Ph.D., University of Georgia
Behavioral and Emotional Responses to Conflict in Parent-Child Triads
Abstract: Conflict is an ubiquitos experience in close relationships, yet the ways in which individuals choose to manage conflict interactions may widely differ. Using data from 100 co-parent and adolescent triads, emotional, verbal, and nonverbal responses are examined in two discussion contexts: (a) a conflict between co-parents, and (b) a conflict relating to the child. Coded verbal and nonverbal responses, along with reports of emotions and perceived family functioning are examined to better understand how the ways in which co-parents communicatively manage conflict discussions with one another may spillover into the conflict behaviors used to manage conflict with the adolescent child, and vice versa. Implications for conflict outcomes and relational functioning will be explored.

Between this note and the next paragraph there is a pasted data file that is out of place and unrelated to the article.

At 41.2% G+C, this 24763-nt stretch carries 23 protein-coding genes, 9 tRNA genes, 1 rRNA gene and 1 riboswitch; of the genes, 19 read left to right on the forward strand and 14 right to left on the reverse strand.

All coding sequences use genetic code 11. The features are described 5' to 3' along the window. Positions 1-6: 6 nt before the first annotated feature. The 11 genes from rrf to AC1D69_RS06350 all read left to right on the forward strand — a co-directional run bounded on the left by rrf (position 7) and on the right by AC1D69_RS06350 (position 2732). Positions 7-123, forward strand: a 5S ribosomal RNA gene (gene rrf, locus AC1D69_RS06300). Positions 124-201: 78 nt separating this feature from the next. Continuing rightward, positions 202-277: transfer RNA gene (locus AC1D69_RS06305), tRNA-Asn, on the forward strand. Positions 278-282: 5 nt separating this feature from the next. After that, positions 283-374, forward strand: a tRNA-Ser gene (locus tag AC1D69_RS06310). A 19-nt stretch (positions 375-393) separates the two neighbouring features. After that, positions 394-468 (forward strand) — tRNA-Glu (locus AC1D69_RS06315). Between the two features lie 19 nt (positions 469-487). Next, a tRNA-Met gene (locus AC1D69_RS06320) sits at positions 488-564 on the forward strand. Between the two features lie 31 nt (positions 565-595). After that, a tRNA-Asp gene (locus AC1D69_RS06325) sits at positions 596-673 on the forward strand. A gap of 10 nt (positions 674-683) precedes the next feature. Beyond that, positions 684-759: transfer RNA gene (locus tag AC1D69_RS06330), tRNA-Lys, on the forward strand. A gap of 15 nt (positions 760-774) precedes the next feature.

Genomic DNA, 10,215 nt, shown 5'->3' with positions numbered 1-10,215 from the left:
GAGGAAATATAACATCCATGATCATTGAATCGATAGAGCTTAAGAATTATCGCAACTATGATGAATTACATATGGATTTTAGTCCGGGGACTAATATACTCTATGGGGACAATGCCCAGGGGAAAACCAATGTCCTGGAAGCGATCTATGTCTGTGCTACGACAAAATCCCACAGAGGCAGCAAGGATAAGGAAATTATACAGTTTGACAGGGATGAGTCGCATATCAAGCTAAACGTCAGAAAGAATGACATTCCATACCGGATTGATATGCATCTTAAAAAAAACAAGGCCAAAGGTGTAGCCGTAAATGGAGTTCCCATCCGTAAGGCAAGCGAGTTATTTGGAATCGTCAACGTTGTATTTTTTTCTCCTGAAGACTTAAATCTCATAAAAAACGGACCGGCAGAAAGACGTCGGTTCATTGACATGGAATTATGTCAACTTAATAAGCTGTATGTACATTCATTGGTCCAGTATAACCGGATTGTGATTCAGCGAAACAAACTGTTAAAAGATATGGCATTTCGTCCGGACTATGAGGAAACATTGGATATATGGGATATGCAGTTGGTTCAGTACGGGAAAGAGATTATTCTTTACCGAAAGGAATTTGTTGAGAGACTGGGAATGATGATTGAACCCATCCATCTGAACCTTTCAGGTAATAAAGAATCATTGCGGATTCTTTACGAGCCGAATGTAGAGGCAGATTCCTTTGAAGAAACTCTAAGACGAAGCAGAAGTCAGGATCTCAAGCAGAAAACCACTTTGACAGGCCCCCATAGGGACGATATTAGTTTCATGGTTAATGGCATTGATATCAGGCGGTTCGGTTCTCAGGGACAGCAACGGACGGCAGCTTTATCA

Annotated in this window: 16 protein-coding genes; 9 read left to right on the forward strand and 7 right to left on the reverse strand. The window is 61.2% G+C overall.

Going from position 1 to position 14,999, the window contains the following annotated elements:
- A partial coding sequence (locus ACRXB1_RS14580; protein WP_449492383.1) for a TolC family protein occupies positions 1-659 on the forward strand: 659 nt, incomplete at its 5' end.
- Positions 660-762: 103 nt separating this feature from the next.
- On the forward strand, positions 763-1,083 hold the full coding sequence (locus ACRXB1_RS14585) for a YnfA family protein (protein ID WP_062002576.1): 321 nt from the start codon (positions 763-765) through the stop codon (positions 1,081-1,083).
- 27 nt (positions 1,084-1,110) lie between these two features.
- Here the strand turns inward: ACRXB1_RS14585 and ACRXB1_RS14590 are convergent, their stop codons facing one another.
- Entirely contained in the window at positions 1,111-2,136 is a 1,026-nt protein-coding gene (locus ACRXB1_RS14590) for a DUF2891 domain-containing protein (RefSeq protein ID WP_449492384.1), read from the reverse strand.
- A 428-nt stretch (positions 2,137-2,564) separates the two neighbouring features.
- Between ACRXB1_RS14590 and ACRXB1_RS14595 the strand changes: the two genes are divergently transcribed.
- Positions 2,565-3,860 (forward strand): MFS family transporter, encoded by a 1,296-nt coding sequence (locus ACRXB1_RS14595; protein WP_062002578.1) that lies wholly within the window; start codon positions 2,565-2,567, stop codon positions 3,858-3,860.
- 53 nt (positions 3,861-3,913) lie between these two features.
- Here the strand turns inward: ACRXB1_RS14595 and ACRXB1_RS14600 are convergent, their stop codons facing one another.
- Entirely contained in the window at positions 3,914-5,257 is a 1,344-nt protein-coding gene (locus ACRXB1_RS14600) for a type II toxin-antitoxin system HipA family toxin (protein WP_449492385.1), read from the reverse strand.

Short Biography: Jennifer A. Samp (Ph.D., University of Wisconsin-Madison) is Associate Professor, Associate Head, and Graduate Coordinator for the Department of Communication Studies at the University of Georgia. Her research focuses on how people translate and strategically communicate during periods of conflict, power differentials, stress, and difficulties in their close relationships with a focus on interaction content, both verbally and nonverbally. Her work on romantic relationships has examined how relational judgments impact decisions to withhold or engage discussions about problems, as well as the choices people utilize to manage concern about a partner's potentially relationally or personally damaging response. In family contexts, Dr. Samp examines how a history of violence influences parental maltreatment, as well as how parent-child interactions about conflictual issues encourage self-silencing or aggressive communication. Dr. Samp is currently working on two NIH funded 5-year grant projects. One project is an interdisciplinary project with colleagues from the University of Rochester in the departments of psychology and engineering to develop new tools to assess physiological and behavioral emotional reacitivity during familiy conflict interactions. The second project, with Dr. Jennifer Monahan and colleagues at Emory University, examines how women communicate in risky sexual situations when under the influence of alcohol. Dr. Samp is a Fellow with the UGA Owens Institute for Behavioral Research and a Faculty Affiliate with the Emory University Center for Injury Control and the UGA Center for Health and Risk Communication. She is also a Past Chair of the Interpersonal Communication Division of the National Communication Association.